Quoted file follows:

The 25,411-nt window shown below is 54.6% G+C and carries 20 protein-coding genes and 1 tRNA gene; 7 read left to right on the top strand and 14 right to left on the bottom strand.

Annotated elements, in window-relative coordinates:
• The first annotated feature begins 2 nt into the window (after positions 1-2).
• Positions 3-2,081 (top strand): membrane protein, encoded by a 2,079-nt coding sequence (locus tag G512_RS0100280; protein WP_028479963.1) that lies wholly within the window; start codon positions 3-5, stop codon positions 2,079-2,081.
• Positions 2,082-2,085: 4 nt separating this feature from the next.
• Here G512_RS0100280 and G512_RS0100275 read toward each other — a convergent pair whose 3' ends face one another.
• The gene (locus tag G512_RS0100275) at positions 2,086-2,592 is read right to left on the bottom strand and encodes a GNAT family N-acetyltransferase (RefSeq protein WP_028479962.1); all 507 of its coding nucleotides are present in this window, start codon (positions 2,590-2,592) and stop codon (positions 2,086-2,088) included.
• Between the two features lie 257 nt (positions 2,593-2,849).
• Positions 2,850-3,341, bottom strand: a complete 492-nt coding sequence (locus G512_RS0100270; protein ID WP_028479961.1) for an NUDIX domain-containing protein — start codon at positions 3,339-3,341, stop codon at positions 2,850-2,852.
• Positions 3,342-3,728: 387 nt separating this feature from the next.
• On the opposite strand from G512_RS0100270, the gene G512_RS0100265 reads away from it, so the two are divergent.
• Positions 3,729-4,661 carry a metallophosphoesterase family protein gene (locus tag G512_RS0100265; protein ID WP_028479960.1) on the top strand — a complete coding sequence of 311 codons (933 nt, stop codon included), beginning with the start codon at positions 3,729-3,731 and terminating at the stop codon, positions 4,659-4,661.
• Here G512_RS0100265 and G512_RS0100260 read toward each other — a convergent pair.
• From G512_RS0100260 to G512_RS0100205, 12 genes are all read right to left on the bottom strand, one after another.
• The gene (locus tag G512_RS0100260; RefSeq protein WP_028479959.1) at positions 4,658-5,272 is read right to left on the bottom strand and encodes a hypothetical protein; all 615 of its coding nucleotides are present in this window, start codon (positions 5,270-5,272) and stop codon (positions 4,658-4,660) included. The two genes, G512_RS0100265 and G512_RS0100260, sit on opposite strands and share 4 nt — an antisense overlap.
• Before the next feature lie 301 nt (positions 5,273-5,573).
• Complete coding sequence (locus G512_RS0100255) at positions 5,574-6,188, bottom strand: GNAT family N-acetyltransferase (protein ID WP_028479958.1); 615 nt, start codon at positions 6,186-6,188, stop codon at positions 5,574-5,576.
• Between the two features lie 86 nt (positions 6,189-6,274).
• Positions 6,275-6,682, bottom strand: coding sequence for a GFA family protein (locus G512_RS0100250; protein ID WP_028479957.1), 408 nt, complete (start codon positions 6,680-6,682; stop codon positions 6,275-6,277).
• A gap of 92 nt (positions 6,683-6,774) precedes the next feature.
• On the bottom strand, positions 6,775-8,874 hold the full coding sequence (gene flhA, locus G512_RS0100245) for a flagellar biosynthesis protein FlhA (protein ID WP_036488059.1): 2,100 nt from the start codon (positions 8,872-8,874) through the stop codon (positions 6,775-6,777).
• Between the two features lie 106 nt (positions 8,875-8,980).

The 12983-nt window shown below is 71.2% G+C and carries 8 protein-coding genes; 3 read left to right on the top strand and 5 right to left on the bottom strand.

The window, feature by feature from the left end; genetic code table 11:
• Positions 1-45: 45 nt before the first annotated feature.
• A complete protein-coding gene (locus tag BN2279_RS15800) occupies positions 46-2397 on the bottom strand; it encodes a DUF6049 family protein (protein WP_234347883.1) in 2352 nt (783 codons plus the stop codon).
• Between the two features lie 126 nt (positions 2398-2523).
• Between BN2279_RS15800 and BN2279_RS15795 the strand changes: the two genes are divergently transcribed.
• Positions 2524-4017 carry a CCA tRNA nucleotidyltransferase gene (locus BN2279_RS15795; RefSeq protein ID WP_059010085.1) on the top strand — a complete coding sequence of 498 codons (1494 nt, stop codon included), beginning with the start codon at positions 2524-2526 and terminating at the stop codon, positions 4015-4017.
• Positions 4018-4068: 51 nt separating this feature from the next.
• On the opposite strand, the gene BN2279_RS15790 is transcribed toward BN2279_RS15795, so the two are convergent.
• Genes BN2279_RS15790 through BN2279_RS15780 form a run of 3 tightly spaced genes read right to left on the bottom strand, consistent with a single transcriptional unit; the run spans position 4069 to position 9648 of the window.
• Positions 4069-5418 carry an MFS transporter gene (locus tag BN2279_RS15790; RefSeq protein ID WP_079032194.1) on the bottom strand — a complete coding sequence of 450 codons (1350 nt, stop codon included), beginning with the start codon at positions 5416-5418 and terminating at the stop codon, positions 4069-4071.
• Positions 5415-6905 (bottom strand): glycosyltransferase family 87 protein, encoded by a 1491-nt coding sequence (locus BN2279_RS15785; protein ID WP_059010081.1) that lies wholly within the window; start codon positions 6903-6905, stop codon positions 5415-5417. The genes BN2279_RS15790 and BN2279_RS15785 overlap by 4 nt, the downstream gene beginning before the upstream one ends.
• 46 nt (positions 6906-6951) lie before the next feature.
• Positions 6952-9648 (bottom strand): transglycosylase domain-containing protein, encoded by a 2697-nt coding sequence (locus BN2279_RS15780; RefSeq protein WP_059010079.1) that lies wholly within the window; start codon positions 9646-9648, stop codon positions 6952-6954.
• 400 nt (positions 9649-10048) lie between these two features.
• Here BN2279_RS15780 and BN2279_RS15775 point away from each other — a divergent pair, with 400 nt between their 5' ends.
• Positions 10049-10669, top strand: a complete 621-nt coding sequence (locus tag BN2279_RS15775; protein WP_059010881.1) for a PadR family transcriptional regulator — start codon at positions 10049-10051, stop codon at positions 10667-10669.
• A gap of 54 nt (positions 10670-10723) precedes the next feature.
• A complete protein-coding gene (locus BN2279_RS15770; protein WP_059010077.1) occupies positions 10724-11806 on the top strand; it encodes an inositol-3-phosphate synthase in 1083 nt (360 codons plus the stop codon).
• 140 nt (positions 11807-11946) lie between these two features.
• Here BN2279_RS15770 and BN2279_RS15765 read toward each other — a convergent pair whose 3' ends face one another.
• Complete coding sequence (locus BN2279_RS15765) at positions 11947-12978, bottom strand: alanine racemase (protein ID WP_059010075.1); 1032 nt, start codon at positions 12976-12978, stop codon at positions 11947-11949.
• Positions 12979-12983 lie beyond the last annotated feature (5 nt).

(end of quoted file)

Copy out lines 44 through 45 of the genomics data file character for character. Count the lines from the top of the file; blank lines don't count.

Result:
• Complete coding sequence (locus BN2279_RS15765) at positions 11947-12978, bottom strand: alanine racemase (protein ID WP_059010075.1); 1032 nt, start codon at positions 12976-12978, stop codon at positions 11947-11949.
• Positions 12979-12983 lie beyond the last annotated feature (5 nt).